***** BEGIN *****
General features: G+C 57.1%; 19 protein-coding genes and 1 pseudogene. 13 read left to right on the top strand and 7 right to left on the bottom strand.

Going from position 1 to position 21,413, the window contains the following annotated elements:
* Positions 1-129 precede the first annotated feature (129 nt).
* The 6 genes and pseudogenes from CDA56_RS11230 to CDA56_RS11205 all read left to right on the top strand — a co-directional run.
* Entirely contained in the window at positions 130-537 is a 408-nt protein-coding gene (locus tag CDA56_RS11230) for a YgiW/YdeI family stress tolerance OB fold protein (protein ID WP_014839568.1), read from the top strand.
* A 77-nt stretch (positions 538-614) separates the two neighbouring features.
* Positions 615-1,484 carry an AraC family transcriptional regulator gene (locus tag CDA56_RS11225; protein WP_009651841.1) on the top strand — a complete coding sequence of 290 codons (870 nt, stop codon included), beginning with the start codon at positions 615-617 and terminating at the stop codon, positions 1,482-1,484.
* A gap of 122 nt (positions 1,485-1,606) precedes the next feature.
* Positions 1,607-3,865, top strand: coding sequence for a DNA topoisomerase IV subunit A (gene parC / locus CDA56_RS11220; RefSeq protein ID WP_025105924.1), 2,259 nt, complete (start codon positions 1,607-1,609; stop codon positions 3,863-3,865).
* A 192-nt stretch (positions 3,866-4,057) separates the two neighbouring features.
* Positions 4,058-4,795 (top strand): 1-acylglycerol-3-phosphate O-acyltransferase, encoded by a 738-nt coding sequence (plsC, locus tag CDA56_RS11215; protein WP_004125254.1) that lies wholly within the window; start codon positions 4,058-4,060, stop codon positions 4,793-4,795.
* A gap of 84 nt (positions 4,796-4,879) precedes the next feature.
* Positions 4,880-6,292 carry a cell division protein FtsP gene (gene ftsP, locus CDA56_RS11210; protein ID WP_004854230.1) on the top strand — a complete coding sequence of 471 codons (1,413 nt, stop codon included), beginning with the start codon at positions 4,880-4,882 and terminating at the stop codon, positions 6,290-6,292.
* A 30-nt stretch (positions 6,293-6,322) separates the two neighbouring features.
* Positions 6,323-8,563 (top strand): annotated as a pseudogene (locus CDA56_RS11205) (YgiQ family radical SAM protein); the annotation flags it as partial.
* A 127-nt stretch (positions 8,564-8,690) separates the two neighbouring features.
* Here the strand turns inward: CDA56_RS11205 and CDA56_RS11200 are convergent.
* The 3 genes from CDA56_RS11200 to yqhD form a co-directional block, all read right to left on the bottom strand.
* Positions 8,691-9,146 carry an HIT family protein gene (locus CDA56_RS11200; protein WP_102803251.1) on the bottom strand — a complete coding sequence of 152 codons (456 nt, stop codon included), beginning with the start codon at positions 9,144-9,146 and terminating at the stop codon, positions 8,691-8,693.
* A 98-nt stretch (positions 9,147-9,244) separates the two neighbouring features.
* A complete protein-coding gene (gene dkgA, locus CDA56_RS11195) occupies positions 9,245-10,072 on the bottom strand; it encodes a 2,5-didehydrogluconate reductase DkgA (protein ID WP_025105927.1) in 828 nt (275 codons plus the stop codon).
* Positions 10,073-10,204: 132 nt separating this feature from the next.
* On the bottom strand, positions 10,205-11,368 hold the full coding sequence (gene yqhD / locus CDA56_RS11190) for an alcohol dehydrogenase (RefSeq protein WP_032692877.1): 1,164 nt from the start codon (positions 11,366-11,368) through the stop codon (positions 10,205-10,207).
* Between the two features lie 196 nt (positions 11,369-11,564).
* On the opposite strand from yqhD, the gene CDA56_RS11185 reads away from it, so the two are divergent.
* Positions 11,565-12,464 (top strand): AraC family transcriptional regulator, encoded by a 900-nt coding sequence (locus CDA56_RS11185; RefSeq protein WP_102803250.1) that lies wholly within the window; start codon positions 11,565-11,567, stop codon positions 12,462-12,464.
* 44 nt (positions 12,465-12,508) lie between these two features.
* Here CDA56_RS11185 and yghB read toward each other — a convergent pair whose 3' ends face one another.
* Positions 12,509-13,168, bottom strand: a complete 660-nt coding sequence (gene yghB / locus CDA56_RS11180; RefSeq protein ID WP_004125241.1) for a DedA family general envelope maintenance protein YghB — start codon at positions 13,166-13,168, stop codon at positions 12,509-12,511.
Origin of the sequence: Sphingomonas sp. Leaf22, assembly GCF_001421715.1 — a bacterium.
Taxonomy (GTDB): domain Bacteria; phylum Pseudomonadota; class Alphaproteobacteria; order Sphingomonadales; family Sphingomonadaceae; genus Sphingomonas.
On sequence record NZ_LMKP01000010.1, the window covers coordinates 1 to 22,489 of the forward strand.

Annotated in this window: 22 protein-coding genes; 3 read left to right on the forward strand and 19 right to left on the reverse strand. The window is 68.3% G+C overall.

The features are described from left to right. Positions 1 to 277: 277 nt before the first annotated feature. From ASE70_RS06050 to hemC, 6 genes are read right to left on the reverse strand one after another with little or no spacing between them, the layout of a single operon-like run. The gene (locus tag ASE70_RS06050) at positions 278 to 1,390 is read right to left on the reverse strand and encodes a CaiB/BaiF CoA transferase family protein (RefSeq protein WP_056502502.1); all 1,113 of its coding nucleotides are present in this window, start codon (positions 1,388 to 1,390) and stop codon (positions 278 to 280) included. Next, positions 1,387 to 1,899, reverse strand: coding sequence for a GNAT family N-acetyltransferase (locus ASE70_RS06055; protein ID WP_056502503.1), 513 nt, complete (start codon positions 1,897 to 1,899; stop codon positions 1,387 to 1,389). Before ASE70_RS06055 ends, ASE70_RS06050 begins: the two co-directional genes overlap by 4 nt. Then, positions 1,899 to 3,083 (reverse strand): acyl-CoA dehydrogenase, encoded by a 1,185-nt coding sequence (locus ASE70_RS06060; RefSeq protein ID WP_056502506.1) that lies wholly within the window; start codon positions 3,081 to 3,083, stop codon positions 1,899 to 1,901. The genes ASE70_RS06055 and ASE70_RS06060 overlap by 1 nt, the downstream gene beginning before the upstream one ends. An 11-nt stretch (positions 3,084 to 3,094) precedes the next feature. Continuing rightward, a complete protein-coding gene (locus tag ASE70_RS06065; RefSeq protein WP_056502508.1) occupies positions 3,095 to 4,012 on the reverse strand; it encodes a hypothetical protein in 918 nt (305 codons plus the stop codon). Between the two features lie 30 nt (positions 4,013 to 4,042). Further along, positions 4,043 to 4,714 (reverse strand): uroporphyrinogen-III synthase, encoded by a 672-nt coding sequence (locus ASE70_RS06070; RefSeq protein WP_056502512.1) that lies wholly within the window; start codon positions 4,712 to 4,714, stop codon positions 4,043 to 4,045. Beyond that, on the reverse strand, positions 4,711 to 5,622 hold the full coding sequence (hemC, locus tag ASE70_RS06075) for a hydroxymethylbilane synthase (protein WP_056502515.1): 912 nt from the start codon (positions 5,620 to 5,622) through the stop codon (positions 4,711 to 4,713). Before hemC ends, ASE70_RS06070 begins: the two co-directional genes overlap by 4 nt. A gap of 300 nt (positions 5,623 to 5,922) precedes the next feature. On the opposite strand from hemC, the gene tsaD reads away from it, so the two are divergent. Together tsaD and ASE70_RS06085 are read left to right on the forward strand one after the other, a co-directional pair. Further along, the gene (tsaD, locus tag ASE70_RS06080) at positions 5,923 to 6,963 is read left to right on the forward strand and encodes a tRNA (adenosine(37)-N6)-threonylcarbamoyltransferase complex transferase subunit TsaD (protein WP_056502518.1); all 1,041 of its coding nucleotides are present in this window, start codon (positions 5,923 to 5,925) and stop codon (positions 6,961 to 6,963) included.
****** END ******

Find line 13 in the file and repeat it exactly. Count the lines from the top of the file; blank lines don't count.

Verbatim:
* Positions 4,880-6,292 carry a cell division protein FtsP gene (gene ftsP, locus CDA56_RS11210; protein ID WP_004854230.1) on the top strand — a complete coding sequence of 471 codons (1,413 nt, stop codon included), beginning with the start codon at positions 4,880-4,882 and terminating at the stop codon, positions 6,290-6,292.